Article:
As I recall I bought the espadrilles in a small supermarket outside of Genoa. They were destined to carry me many miles, through the Amalfi Coast and hitching down south, inside terrific cars and dubious trucks driven by sex-starved truckers desperate to talk to the Irish woman who appeared scattered and without destination. Those espadrilles walked miles on beaches too and rested in small cafes where the coffee tasted like tar and the clatter of delph and silverware rang int0 my ears like the drum of bells and urgency.
But I was going somewhere. At least I thought I was. I wore cut-offs and scarves in my hair. My skin held a toast of sunshine and prickly pears, when my bottom was pinched on a narrow street only to look back and find there was nothing but a sea of faces, black hair, scooters. Hostels. A chance dinner in what appeared to be a purely a living room, small tables set out, women in black, divine tomato sauce. Pompeii and grapes and Rome, horrible. Sorry. And then south to Scilla, where the beach soothed my soul, guaranteed the wearing down of the espadrilles, how the rope was wearing thin from the travel and how they still clung onto my deep bronzed feet. How I loved them. Those shoes. The simplicity. The way the rope wove itself into an intricate pattern of knots on the sole and a simple bit of plastic or whatever to hold it all together, a stitch of rope or string and canvas. My feet shone in those espadrilles, they never hesitated and then the landing on a beach, a beach in Scilla, just across from the isle of Sicily, and a man from Chicago, a native, who came back each year with his sons, to remind him of where he came from, bringing down the wine to the beach, the wine his mother made, tall plain bottles, deep red, memories of surf and purity and dreams. Tomato sauce in blackened barrels bubbling on the small winding corners of streets, bubbling cauldrons of sunshine.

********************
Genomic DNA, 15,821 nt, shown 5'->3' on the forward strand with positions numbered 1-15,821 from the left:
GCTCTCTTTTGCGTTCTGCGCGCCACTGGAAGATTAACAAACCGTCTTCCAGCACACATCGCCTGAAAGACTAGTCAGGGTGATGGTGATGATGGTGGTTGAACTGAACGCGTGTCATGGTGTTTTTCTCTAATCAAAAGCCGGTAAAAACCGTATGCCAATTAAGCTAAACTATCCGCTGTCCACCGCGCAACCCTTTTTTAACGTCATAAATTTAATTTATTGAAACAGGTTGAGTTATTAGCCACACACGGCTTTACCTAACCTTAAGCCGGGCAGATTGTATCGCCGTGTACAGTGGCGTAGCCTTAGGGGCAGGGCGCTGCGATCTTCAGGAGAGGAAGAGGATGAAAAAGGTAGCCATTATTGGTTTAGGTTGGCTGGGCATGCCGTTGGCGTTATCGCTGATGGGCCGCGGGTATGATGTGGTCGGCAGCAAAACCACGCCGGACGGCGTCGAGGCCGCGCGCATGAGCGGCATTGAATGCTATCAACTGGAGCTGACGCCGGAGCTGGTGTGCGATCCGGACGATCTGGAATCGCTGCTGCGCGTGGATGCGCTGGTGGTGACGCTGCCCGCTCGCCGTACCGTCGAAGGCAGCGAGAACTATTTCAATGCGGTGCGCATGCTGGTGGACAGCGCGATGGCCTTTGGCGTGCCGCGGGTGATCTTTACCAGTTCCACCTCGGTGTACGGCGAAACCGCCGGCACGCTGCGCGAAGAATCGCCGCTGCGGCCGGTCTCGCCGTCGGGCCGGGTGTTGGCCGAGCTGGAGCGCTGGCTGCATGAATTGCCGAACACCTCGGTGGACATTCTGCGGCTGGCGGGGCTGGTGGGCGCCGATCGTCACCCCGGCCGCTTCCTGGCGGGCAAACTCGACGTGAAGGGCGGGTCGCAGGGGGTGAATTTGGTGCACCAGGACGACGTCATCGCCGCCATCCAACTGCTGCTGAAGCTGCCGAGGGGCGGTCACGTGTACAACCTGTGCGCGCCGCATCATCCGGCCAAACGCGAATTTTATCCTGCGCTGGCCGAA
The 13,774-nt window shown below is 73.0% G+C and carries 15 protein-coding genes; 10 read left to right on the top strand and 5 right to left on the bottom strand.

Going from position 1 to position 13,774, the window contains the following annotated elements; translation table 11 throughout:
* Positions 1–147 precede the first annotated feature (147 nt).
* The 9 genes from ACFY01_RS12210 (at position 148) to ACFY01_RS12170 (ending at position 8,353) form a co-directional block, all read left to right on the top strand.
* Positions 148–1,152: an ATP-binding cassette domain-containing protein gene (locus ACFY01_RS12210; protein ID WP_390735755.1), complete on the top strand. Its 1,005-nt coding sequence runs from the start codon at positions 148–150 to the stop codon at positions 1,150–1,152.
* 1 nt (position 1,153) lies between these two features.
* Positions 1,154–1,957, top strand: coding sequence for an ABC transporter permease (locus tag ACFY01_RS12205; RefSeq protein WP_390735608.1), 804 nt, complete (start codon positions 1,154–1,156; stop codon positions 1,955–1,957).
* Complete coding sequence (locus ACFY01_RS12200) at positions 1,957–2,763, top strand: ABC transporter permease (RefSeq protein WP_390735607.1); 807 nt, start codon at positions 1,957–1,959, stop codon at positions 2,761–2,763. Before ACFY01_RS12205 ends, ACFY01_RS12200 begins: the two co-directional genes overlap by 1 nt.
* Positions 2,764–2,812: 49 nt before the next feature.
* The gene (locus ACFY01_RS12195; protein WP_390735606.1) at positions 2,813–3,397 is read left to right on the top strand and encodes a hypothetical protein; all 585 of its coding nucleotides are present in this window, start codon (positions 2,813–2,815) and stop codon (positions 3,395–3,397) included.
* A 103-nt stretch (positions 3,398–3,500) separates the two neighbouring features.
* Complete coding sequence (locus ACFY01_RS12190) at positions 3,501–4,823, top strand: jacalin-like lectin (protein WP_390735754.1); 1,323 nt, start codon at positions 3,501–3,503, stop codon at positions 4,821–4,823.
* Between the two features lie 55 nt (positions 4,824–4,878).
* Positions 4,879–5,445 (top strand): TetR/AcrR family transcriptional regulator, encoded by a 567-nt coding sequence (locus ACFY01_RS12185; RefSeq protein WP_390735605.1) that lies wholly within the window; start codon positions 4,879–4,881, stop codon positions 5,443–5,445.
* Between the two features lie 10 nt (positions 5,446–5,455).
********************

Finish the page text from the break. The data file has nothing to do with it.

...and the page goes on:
The saddest thing is about this story is that I threw my espadrilles into the sea. I made it into a ceremony. I took them off my feet and stood on the pure sand and tossed them into the water and bid them farewell; I cried then. Because I knew I was letting go of something and still I suppose I was letting something back in too. Something I was afraid of but something that I knew was inevitable. The waves took my shoes out, they tried to steal back on the shore, but the current is useless down there, not like here, on the West coast of Ireland, where if you throw something away it is gone forever. Gone and lost but never forgotten.